The business-income exclusion is very poorly targeted and is unlikely to result in significant new job creation. The taxpayers who benefit on average will get so little that they couldn’t add employees in any meaningful way. Based on 2009 data from the taxation department, the median taxpayer benefiting from the exclusion has annual business income of $3,103. Even if all of this income were taxed at the full rate, the exclusion would result in an annual tax cut of less than $200. A recent national study by researchers at the U.S. treasury department found that only 11 percent of taxpayers reporting business income own a bona fide small business with employees other than the owner. Yet at the same time, the proposed business-income exclusion represents a windfall for affluent passive investors, and partners in law firms and other partnerships.
Business owners who will benefit from the exclusion also received the 2005 income-tax cuts, since they pay tax on such income under that tax. Yet there is scant evidence that those cuts resulted in growth in Ohio’s small businesses. Between 2004 and 2010, Ohio’s share of U.S. employment fell both at companies with fewer than 20 employees and those with fewer than 500 employees. Yet this new tax exclusion will drain more than $600 million a year from the state.
This revenue is needed. The income-tax reductions will keep Ohio from reversing cuts to local governments, schools and human services that have damaged our communities. Our college and university tuition is high, yet our support of need-based aid remains well below earlier levels even as more Ohioans need to get a college education. The state provides just $366,003 a year for all 88 counties to divide in order to provide protective services for the neglected and abused elderly. Scores of public library systems across Ohio have had to seek local property tax levies for the first time because of the decline in state support over several budget cycles. Ohio ranks 47thin state support of public transportation. Subsidies for child care, which allow parents to work, were chopped in the last budget and have not been reinstated.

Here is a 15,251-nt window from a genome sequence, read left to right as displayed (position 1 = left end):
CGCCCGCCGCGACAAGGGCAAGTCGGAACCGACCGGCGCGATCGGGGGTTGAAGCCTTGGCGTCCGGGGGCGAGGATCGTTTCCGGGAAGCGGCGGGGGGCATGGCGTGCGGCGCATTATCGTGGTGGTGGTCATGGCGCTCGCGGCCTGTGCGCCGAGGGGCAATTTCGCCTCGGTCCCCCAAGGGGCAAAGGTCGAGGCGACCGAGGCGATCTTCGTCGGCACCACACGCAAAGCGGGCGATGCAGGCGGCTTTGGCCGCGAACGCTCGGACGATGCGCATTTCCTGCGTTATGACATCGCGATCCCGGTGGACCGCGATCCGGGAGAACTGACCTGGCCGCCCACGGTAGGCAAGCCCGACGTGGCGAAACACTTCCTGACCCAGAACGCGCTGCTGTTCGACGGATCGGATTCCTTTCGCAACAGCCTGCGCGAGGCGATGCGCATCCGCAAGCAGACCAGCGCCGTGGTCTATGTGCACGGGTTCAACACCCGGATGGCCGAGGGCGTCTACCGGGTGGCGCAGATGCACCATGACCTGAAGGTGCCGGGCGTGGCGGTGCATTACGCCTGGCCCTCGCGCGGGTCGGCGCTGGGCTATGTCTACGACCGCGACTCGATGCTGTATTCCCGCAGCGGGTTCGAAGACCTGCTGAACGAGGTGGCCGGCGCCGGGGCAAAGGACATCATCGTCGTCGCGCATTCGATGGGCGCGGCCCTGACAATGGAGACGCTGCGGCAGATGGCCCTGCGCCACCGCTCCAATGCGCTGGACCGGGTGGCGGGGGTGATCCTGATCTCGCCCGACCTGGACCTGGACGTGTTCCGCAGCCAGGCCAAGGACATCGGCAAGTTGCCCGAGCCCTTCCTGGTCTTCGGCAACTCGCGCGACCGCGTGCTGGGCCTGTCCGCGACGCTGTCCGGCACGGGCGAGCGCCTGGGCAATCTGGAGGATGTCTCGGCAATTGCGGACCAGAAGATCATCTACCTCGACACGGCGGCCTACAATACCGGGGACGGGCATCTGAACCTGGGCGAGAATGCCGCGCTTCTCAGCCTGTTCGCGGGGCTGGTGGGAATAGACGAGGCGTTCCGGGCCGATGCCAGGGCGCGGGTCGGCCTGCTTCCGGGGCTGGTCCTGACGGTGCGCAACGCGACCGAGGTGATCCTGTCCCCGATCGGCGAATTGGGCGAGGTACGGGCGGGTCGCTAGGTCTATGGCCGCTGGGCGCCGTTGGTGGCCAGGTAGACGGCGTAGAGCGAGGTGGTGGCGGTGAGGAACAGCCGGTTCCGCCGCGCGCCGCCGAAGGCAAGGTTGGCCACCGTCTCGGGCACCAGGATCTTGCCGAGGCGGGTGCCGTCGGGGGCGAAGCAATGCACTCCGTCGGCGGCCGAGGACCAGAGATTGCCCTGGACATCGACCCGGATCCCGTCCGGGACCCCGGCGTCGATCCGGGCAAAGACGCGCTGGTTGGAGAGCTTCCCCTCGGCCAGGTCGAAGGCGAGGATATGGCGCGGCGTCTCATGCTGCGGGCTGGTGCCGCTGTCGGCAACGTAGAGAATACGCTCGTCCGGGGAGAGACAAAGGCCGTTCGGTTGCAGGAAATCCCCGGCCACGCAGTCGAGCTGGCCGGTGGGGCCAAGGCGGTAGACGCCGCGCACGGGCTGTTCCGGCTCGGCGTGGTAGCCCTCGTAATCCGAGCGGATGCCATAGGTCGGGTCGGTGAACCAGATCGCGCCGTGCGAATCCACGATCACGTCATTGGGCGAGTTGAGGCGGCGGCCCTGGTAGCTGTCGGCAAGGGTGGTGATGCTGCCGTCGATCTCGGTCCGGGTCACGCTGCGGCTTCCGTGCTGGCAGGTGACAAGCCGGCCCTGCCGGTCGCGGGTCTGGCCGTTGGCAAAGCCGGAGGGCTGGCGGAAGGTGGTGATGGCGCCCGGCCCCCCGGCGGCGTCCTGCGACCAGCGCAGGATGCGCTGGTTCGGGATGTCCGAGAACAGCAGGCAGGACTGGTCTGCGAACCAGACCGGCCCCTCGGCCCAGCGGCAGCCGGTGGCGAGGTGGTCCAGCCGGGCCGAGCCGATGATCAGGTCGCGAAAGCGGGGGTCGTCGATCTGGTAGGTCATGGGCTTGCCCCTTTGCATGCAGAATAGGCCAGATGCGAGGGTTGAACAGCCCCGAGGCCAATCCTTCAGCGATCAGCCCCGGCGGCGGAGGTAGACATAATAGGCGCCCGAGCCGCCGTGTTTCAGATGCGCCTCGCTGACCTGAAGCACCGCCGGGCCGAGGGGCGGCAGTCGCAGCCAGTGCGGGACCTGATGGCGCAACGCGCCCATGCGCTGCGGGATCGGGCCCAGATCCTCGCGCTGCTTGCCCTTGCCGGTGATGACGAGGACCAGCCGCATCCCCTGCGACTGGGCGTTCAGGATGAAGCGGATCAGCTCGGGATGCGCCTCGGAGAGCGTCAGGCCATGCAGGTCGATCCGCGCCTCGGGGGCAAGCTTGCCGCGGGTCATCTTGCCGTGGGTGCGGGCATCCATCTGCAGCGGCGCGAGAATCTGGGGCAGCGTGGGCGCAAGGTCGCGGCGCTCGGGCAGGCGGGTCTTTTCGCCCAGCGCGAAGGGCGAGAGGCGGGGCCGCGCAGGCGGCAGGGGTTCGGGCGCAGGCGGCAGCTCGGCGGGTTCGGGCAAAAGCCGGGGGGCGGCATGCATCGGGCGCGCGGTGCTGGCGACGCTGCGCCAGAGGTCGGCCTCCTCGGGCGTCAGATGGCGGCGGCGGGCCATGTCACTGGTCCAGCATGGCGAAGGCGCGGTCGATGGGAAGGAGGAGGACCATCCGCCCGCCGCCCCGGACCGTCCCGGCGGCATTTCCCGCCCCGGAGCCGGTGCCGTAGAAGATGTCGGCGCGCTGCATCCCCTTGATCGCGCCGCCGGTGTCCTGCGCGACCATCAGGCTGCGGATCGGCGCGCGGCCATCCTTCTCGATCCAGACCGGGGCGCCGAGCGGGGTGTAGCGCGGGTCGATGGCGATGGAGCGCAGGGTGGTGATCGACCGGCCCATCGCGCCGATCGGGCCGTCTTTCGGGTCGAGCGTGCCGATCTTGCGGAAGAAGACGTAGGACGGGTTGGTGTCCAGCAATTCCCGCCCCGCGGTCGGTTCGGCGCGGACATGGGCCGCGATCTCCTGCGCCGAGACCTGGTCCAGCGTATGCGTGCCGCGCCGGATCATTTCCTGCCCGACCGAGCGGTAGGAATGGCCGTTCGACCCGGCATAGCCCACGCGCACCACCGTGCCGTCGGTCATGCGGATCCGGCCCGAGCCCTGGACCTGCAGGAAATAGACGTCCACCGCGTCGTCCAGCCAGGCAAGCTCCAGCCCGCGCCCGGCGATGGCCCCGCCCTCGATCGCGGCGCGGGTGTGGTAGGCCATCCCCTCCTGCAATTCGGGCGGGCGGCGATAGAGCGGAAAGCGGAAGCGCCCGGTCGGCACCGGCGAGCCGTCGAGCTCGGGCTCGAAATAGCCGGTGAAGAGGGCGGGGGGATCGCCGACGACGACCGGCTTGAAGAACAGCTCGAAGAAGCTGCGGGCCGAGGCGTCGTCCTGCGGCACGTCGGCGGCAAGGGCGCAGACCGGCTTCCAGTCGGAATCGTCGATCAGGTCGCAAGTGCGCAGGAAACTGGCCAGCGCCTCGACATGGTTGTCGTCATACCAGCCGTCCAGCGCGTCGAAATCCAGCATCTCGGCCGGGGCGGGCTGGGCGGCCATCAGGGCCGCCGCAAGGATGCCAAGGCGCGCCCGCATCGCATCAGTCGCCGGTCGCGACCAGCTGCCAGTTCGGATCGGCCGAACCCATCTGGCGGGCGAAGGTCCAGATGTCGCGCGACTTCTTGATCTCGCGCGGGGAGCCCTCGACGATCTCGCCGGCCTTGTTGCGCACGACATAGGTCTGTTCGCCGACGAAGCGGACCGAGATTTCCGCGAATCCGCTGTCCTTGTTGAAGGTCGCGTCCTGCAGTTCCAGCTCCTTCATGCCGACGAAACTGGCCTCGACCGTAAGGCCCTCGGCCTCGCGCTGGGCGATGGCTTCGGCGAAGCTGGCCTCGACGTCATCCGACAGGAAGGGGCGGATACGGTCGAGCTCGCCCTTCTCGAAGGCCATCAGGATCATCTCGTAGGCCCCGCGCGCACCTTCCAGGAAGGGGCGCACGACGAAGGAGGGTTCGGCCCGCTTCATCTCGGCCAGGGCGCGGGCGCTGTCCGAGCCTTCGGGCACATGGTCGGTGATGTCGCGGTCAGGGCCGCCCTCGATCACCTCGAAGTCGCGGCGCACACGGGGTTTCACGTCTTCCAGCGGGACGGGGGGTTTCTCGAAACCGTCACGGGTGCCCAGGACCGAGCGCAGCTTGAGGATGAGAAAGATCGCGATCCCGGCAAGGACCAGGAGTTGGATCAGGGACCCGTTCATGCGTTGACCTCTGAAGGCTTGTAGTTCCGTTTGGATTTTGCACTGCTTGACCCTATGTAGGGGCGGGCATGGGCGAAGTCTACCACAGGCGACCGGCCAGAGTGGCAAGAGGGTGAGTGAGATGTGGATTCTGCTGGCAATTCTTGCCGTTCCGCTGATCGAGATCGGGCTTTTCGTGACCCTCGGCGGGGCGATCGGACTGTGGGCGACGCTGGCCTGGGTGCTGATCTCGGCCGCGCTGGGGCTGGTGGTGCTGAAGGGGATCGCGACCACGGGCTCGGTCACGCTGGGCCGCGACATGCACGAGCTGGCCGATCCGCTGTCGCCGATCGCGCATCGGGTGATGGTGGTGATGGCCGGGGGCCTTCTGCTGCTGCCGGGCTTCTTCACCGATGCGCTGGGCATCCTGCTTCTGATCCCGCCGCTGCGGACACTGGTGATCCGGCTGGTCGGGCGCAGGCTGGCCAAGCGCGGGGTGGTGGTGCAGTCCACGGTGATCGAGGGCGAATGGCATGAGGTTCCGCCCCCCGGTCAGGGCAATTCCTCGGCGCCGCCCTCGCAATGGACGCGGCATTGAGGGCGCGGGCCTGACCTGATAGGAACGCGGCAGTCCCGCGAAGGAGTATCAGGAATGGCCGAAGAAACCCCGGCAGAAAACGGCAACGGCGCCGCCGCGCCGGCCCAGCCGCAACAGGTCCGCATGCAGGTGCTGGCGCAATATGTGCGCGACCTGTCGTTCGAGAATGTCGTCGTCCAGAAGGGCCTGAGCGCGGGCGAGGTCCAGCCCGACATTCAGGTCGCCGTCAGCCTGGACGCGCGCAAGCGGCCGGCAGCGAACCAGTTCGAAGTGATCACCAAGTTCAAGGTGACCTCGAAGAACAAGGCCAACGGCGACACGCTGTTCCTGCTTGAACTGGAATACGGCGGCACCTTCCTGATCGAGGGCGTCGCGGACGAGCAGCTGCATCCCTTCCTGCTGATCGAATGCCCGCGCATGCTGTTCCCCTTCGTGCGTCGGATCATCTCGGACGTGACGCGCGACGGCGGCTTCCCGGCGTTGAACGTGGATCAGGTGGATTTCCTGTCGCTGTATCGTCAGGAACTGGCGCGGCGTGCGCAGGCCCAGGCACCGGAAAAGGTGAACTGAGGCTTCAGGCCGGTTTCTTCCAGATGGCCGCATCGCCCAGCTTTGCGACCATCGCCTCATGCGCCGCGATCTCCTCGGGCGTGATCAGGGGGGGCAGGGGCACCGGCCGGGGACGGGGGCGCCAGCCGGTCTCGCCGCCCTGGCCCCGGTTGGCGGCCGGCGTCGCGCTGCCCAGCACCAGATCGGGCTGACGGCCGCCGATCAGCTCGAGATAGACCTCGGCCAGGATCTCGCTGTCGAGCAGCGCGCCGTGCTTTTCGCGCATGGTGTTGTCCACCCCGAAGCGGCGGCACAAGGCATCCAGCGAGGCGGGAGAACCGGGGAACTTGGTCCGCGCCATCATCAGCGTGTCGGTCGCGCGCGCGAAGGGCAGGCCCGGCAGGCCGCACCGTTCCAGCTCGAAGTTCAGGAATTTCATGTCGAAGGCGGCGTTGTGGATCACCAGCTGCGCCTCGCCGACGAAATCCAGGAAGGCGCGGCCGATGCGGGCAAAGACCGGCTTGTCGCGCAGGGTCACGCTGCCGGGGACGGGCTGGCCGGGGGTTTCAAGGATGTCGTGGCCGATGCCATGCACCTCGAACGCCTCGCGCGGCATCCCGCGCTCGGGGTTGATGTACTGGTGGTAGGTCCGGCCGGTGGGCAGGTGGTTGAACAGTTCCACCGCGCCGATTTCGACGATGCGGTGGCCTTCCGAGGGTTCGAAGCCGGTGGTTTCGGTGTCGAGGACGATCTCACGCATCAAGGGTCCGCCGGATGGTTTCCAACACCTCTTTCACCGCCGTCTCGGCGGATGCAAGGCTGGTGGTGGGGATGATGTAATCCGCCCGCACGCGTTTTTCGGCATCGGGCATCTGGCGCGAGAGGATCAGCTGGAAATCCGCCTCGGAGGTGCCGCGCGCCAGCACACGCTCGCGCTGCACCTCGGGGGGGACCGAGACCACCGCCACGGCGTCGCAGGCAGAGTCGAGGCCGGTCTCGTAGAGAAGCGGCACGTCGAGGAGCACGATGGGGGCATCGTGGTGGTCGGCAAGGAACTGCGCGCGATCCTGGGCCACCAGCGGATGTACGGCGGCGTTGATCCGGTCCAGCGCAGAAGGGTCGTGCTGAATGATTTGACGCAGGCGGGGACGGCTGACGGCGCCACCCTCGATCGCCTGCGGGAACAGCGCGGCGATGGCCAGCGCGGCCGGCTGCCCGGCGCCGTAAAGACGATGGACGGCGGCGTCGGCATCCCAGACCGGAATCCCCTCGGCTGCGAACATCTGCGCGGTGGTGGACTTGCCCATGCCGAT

The overall tax proposal in the governor’s budget calls for a net tax cut of half a billion dollars in Fiscal Year 2016. This shifts to the next legislature the responsibility for finding budget cuts or other revenues to make up this amount. This is fiscally irresponsible, creating a deficit in the next budget. It repeats the mistake of the 2005 tax cuts, which spilled out beyond the FY2006-07 biennium and were not paid for. They combined with the weak economy to help cause the budget crises of 2009 and 2011. We should not repeat the mistake and approve unfunded tax cuts.
The administration also intends to fill up the rainy day fund and give more than $400 million in tax cuts for this year. This is ill-advised. ITEP has analyzed how a cut of that size for Ohio residents would affect people in different income groups. The fifth of Ohio taxpayers in the middle of the income spectrum on average would see a tax cut of $36 a year. Those in the bottom fifth would see just a $2 cut. Those in the top 1 percent, meanwhile, on average would see a reduction of more than $1,900 a year. These funds would be better used restoring services and investing in Ohio’s future than for a tax cut that most Ohioans will barely notice. Businesses need key services, just as individual Ohioans do. That means good schools and colleges that produce skilled workers, health care that ensures workers keep working and stay productive, modern infrastructure that allows businesses to get their goods to market, and public safety and court systems.
The income-tax cuts proposed in House Bill 59 will further tilt the tax system in favor of Ohio’s most affluent, while doing little for our economy. We need to move in the opposite direction. One concrete step would be to enact a refundable state Earned Income Tax Credit, as a percentage of the existing federal EITC. Created by President Gerald Ford in 1975 and expanded under every presidential administration since, the EITC is lauded for its direct impact in lifting families with children above the poverty line, making work pay, and sending federal dollars to local communities.
Thank you for allowing me to testify on the income-tax component of HB 59. I am happy to answer any questions that members of the committee may have.